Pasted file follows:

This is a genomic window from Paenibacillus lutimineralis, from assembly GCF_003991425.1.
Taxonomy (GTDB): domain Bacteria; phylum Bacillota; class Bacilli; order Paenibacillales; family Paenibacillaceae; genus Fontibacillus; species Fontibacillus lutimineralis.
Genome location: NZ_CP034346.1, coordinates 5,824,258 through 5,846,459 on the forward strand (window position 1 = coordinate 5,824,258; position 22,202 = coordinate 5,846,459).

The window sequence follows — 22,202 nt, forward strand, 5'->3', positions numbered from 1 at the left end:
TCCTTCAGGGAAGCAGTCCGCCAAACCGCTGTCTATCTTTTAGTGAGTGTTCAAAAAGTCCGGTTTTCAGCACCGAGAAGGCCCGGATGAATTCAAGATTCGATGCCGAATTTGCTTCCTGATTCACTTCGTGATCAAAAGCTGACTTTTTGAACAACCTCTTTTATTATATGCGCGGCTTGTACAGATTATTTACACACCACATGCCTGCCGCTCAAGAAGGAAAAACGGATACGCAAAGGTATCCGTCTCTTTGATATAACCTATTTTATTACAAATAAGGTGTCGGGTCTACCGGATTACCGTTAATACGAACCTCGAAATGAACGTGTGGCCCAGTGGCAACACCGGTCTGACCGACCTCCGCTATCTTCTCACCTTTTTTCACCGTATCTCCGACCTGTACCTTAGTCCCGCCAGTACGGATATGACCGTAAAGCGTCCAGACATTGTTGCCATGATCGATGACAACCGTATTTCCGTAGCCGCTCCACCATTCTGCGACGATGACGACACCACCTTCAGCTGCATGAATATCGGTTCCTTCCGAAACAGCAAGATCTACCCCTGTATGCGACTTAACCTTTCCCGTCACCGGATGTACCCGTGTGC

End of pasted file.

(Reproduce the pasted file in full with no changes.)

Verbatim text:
This is a genomic window from Paenibacillus lutimineralis, from assembly GCF_003991425.1.
Taxonomy (GTDB): domain Bacteria; phylum Bacillota; class Bacilli; order Paenibacillales; family Paenibacillaceae; genus Fontibacillus; species Fontibacillus lutimineralis.
Genome location: NZ_CP034346.1, coordinates 5,824,258 through 5,846,459 on the forward strand (window position 1 = coordinate 5,824,258; position 22,202 = coordinate 5,846,459).

The window sequence follows — 22,202 nt, forward strand, 5'->3', positions numbered from 1 at the left end:
TCCTTCAGGGAAGCAGTCCGCCAAACCGCTGTCTATCTTTTAGTGAGTGTTCAAAAAGTCCGGTTTTCAGCACCGAGAAGGCCCGGATGAATTCAAGATTCGATGCCGAATTTGCTTCCTGATTCACTTCGTGATCAAAAGCTGACTTTTTGAACAACCTCTTTTATTATATGCGCGGCTTGTACAGATTATTTACACACCACATGCCTGCCGCTCAAGAAGGAAAAACGGATACGCAAAGGTATCCGTCTCTTTGATATAACCTATTTTATTACAAATAAGGTGTCGGGTCTACCGGATTACCGTTAATACGAACCTCGAAATGAACGTGTGGCCCAGTGGCAACACCGGTCTGACCGACCTCCGCTATCTTCTCACCTTTTTTCACCGTATCTCCGACCTGTACCTTAGTCCCGCCAGTACGGATATGACCGTAAAGCGTCCAGACATTGTTGCCATGATCGATGACAACCGTATTTCCGTAGCCGCTCCACCATTCTGCGACGATGACGACACCACCTTCAGCTGCATGAATATCGGTTCCTTCCGAAACAGCAAGATCTACCCCTGTATGCGACTTAACCTTTCCCGTCACCGGATGTACCCGTGTGC